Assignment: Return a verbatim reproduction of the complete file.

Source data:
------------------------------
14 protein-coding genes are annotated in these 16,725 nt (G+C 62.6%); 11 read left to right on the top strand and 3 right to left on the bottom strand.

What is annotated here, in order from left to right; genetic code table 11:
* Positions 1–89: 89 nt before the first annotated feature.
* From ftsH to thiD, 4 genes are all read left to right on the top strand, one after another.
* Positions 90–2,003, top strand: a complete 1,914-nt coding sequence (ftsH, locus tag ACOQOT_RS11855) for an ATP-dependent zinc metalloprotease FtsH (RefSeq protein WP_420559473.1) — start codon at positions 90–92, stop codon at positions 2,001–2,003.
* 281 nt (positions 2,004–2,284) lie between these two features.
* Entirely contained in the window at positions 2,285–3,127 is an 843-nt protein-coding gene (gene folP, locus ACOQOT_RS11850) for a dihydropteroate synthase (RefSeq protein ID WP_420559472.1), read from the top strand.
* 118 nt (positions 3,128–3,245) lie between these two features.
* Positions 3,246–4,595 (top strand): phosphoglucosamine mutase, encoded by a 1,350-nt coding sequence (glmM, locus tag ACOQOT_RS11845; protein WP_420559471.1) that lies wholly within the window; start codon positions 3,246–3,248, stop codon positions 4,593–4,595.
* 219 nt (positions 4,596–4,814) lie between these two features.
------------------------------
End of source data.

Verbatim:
14 protein-coding genes are annotated in these 16,725 nt (G+C 62.6%); 11 read left to right on the top strand and 3 right to left on the bottom strand.

What is annotated here, in order from left to right; genetic code table 11:
* Positions 1–89: 89 nt before the first annotated feature.
* From ftsH to thiD, 4 genes are all read left to right on the top strand, one after another.
* Positions 90–2,003, top strand: a complete 1,914-nt coding sequence (ftsH, locus tag ACOQOT_RS11855) for an ATP-dependent zinc metalloprotease FtsH (RefSeq protein WP_420559473.1) — start codon at positions 90–92, stop codon at positions 2,001–2,003.
* 281 nt (positions 2,004–2,284) lie between these two features.
* Entirely contained in the window at positions 2,285–3,127 is an 843-nt protein-coding gene (gene folP, locus ACOQOT_RS11850) for a dihydropteroate synthase (RefSeq protein ID WP_420559472.1), read from the top strand.
* 118 nt (positions 3,128–3,245) lie between these two features.
* Positions 3,246–4,595 (top strand): phosphoglucosamine mutase, encoded by a 1,350-nt coding sequence (glmM, locus tag ACOQOT_RS11845; protein WP_420559471.1) that lies wholly within the window; start codon positions 3,246–3,248, stop codon positions 4,593–4,595.
* 219 nt (positions 4,596–4,814) lie between these two features.